A new study, published in the journal Demography, makes a rather curious claim: Americans appear to be biologically aging far slower than they are chronologically aging. There are a bunch of implications attached to this research, but before we go into those, you’re probably wondering what biological age actually is.
Your chronological age is determined by how many times you orbit the Sun. Twenty-five orbits, 25 years old, easy peasy. As it happens, though, the concept of biological age also exists, and it’s likely mismatched with your chronological age.
As you go through life, your body develops and changes. Your blood pressure, respiratory characteristics, muscle mass, cholesterol levels, immune system resilience, and so forth could all be used as potential biomarkers for how biologically aged you are.
Results are normally compared against biomarker stats from other people the same chronological age as you. Average biological ages are then matched to the majority’s chronological age. It’s worth pointing out, however, that there’s no agreed standard as to how to measure biological age, which means this method is sometimes criticized for its subjectivity.
In a way, biological age becomes a risk indicator. If you’re 50 and your biological age is 50, you’re averagely healthy for your age. If you’re biological age is 70, then you’re unhealthy and more likely to become unhealthy is some form or another. If you’re biological age is 30, then the opposite is true.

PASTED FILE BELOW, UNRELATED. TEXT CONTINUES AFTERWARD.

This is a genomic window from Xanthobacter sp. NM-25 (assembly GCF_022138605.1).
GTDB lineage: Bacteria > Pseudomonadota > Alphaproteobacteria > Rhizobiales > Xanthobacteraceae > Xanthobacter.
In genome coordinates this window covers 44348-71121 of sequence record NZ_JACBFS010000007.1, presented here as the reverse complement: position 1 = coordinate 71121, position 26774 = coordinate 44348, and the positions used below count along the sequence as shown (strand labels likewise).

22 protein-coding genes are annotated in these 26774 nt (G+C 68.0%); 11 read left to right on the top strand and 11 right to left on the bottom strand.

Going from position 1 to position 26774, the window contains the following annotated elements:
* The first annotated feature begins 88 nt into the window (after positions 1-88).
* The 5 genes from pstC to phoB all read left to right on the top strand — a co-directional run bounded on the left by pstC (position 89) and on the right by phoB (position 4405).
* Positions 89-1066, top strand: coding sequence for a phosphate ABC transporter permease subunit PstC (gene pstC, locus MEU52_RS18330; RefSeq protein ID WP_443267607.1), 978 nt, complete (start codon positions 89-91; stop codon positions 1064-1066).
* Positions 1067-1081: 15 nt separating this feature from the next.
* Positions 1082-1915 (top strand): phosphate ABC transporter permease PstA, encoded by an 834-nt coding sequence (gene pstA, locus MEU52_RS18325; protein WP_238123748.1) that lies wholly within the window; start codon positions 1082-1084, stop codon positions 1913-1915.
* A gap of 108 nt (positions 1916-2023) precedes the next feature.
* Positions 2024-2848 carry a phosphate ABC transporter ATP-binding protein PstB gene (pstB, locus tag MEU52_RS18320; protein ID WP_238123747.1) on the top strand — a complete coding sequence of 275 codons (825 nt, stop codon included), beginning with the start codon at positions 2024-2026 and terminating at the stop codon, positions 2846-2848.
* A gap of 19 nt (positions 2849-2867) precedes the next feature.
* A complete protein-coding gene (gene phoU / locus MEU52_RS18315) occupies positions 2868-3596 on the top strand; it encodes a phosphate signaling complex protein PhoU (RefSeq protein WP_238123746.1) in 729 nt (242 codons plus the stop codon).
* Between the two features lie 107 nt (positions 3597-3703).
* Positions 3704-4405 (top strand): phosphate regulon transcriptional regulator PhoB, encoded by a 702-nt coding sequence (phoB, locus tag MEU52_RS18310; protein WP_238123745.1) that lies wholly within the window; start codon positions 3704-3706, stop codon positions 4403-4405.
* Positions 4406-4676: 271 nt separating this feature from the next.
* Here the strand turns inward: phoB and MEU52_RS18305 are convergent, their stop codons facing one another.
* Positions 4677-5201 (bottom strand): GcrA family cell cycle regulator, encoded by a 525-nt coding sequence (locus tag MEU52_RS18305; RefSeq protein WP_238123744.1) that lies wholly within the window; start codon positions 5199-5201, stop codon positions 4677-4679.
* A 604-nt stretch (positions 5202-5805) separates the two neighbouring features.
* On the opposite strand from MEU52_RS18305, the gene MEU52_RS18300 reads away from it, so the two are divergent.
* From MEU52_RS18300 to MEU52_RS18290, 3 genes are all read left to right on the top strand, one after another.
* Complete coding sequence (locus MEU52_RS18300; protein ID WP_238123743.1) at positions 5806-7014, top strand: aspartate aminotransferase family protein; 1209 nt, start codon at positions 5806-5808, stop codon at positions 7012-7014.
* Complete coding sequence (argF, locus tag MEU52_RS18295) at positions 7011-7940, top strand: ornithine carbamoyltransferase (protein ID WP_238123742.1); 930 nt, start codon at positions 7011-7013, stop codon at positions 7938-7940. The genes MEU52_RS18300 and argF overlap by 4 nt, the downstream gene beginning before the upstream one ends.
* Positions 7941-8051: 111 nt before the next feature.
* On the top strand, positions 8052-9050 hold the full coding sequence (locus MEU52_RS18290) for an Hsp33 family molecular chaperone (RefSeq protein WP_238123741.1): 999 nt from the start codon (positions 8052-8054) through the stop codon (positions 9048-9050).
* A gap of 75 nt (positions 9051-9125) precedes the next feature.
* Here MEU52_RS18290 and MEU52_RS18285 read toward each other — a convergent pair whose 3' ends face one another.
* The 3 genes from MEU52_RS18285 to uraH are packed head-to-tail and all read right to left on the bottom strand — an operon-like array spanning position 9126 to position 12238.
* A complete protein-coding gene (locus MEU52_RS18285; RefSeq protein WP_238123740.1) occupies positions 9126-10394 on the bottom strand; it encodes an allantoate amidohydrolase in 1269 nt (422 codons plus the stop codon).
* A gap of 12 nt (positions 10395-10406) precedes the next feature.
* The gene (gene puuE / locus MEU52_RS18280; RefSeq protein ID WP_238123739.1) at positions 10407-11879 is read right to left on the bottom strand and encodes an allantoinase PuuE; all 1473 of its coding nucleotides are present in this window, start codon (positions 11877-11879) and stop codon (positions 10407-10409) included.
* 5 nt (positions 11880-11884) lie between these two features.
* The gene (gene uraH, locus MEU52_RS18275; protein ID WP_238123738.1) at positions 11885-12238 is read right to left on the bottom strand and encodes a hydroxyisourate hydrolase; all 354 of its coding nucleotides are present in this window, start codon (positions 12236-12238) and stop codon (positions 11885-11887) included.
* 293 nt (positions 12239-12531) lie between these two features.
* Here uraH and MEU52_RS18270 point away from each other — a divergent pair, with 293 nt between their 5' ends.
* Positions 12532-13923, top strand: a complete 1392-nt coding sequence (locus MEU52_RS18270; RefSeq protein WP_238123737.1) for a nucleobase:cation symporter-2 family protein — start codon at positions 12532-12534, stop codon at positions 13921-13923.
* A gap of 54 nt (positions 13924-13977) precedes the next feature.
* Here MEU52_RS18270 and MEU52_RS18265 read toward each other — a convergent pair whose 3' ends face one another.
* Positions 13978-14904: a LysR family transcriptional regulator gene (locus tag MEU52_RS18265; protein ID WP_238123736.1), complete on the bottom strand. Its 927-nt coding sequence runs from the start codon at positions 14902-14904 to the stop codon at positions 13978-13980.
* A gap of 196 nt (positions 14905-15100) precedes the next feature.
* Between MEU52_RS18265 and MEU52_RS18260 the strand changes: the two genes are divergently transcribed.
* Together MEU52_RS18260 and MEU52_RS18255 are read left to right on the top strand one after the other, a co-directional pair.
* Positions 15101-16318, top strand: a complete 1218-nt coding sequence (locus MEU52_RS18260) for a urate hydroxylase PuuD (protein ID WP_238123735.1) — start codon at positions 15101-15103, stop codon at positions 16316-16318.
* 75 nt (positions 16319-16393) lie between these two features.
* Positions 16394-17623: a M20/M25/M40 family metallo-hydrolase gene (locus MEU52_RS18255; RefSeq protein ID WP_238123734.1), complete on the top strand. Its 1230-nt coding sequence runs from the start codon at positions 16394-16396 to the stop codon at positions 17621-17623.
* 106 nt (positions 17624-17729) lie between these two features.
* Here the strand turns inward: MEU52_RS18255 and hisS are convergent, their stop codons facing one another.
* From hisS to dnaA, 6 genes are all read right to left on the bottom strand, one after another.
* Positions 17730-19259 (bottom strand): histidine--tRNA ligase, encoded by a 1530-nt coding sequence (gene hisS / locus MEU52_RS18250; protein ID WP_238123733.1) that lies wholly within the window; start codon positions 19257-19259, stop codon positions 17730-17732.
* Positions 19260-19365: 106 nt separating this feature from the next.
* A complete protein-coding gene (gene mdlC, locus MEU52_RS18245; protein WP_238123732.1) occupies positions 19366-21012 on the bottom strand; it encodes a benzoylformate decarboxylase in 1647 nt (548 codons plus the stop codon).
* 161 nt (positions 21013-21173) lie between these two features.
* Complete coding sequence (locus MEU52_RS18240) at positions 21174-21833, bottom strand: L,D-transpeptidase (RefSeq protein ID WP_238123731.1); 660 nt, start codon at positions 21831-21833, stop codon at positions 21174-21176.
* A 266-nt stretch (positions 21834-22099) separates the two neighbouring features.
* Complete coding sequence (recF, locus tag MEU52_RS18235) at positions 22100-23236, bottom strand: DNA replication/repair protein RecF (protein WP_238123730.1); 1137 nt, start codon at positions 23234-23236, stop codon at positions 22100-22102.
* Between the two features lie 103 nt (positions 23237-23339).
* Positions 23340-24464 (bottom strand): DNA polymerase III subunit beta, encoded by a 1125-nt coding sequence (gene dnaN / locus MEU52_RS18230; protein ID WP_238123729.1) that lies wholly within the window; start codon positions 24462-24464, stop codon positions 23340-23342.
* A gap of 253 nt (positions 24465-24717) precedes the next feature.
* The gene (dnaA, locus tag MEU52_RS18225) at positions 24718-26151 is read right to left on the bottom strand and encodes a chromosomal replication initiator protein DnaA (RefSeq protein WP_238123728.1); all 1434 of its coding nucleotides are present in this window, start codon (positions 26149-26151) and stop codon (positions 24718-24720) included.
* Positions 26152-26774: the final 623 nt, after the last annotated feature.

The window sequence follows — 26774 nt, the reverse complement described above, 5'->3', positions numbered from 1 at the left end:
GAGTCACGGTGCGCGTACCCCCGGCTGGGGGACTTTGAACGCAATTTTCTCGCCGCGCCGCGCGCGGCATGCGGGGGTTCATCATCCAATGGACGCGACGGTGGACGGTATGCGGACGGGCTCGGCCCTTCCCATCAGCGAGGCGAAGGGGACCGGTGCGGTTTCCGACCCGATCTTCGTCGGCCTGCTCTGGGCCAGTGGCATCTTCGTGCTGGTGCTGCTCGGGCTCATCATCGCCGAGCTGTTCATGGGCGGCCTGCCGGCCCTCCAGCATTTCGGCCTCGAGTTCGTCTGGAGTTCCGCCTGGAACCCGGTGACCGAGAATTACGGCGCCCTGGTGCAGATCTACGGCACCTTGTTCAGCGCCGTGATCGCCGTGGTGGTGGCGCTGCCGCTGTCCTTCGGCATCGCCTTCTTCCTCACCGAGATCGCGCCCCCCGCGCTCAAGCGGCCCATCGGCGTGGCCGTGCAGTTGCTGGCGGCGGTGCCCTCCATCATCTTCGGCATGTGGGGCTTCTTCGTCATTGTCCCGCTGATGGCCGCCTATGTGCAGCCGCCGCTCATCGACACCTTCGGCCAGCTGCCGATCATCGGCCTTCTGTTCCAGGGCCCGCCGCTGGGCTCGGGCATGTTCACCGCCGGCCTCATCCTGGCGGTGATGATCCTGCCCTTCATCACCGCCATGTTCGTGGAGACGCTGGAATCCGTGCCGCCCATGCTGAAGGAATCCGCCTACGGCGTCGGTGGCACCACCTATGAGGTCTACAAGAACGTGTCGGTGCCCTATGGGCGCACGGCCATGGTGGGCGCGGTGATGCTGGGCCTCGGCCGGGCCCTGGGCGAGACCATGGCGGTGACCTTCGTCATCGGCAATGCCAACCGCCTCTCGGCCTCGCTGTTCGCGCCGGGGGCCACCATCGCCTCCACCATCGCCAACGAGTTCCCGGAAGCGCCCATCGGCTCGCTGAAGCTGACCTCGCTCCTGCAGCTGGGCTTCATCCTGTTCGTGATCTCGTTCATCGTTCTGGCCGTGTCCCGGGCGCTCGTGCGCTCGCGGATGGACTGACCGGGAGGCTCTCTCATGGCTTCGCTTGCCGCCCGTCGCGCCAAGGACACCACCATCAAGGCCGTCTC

A pair of researchers, from the University of Southern California and Yale, were curious as to how American’s biological ages had changed over time. Using several databases of biomedical data, obtained between 1988 and 2010, belonging to 21,575 Americans aged 20-79, they gave it a shot.
Biological ages were ascertained using a wide range of factors, including metabolism, specific blood proteins, organ function, breath capacity, blood pressure, and far more. They also made sure to take into account health behaviors that could be modified, including smoking, drinking, diet, and medications.
Using their sociodemographically varied data set (although still comprised of 74.3 percent white subjects), they concluded that all groups had experienced some decline in their biological age, relative to their chronological age, in that time period.
Young males showed the greatest “delay” compared to young females, and older adults experienced the greatest delays overall – changes largely explicable by alterations in smoking, weight changes, and medication.
So why does this matter? Well, at its heart, the paper has a bit of a beef with the relentless focus of health officials on the nation’s improving life expectancy.
“Increasing life expectancy has been interpreted as improving health of a population,” it begins. “However, mortality is not always a reliable proxy for the pace of aging and could instead reflect achievement in keeping ailing people alive.”
The researchers are essentially saying here that medical advances and methods may be the primary driver of lower mortality rates in the US. Treatments may not be eliminating potentially fatal diseases, but it may be preventing them from killing people for longer, for example.
The length of someone’s life cannot simply indicate how healthy they are, and the discrepancies in the biological aging delay between demographics has, as the authors note, “important social and economic implications.”
There’s only so much medical treatment can do to improve someone’s chronological age. If groups with slower delays in biological aging – say, young females – continue to fall behind, it could mean they’ll spend more of their lives in poor health, all while adding to the burden of the nation’s social support and healthcare systems.
The long and short of this study? It’s not just about the quantity; quality counts too.